Down syndrome from a father's perspective.

Down syndrome Book Review – The Shape of the Eye, A memoir

One of the reasons I started writing about my experience with Down syndrome was because I sensed a need for a father’s perspective. Maybe it is more of a “female” thing to write about raising a child or maybe if more women than men stay home with the kids they have a more flexible schedule. Either way, the main reason I decided to read The Shape of the Eye, a memoir by George Estreich was that same reason. The author was giving his perspective as a father to a child with Down syndrome.

“…the problem of treating any given individual with a disability as known in the first place: to say that, because you know a diagnosis, you know what someone will be like, or how that person’s life will go. I believe not only that people with Down syndrome deserve to be known differently, but that their individual mysteries, and the mystery of their individuality, should be respected.”

Estreich, George (2013-04-18). The Shape of the Eye: A Memoir (p. 287). Penguin Group US. Kindle Edition.

An overview.

This is a book I would recommend to just about anyone interested in getting an idea about what it is like to be a parent to a child with Down syndrome. It has many of the qualities you would expect from a memoir but there is more. The author provides some very unique insights; eye-opening insights.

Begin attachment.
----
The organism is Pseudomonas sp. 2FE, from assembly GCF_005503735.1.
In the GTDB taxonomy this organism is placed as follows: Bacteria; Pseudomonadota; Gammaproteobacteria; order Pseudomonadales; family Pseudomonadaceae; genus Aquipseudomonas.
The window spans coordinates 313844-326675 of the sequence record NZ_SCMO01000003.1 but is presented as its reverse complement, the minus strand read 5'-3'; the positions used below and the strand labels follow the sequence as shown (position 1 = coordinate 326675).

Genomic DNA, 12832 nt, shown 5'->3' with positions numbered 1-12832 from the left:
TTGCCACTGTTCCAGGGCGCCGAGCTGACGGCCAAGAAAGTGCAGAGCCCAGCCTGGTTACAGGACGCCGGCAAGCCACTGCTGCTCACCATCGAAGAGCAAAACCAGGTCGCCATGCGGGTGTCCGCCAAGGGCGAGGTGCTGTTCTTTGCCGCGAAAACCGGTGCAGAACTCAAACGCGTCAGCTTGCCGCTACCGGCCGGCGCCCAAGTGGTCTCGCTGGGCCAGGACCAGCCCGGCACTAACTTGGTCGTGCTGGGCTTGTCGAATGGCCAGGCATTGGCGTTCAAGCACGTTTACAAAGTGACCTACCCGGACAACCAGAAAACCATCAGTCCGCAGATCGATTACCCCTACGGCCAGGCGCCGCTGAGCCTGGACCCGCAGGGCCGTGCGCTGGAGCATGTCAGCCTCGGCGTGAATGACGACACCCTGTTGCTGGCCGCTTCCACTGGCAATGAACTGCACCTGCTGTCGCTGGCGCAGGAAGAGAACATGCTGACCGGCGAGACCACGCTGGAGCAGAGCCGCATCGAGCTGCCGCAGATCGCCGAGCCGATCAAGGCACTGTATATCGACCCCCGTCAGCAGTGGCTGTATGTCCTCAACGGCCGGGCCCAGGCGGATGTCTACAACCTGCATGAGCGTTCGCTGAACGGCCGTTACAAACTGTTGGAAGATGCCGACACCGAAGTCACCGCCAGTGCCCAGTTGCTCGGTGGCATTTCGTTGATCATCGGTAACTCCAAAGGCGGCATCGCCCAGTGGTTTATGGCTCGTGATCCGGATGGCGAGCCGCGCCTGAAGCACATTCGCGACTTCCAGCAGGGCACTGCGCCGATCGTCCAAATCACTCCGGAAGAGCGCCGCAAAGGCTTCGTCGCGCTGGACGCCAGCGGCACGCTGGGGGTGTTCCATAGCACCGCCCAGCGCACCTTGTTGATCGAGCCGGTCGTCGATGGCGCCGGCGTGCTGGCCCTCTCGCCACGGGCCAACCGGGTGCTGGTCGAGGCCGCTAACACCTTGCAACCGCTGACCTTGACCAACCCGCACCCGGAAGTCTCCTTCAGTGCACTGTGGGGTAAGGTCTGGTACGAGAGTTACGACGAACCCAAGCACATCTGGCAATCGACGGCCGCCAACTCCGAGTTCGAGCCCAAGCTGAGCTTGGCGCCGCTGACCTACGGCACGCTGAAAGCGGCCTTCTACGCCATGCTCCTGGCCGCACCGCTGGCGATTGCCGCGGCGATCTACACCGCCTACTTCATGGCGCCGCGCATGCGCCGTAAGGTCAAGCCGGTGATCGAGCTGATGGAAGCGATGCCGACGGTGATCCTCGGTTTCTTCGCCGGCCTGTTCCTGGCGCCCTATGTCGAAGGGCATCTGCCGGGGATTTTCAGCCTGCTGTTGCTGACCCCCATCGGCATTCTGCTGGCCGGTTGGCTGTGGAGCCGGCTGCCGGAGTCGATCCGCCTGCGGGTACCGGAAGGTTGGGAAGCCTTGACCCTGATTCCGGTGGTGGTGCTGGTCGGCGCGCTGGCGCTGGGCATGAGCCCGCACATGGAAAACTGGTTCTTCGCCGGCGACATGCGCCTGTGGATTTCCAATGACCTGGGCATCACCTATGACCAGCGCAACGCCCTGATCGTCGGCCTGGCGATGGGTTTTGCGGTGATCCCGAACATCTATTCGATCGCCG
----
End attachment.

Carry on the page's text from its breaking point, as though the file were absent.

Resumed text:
A key theme running throughout the book is that of story. We all have individuals stories and when we get married those stories come together. When we have children they become part of our story but they are also developing their own; parents become the keepers of the child’s story. The author does a particularly good job of showing how his personal story influenced the story of his family and child with Down syndrome.

The reader gets to follow along from the birth of the child to the diagnosis. You get a feel for how difficult it is for a family to deal with their baby going through heart surgery and then through eating difficulties. What I really enjoyed is that Estreich would break from telling his personal story to provide historical and scientific perspectives. There was a lot of research that went into writing The Shape of the Eye. It was during one of these breaks that he made, what I believe to be, his greatest revelation.

John Langdon Down

Estreich points out that Down syndrome has been a part of every race and culture since the beginning of time, however, the disability’s namesake comes from relatively recent history. John Langdon Down lived from 1828 to 1896 and is commonly thought to be the person that discovered the disability; Down is actually the first person to both name and describe the disability.

The way that Down went about describing the syndrome created significant implications for the way we continue to view the disability as well as the individuals diagnosed with it today.  He created a list of characteristics that included physical descriptors as well as cognitive abilities. And, although he had many individuals under his direction from which he could compare and contrast he instead to use a single boy as the model for Down syndrome. John Langdon Down described a what he observed from a single patient and cast that description upon everyone that has the diagnosis cast upon them. And, to that I say “bull-shit.”

I had come to see that we inherit misunderstanding, that the misunderstanding falls into patterns, and that the patterns are imaginative responses to contradiction.

Estreich, George (2013-04-18). The Shape of the Eye: A Memoir (p. 200). Penguin Group US. Kindle Edition.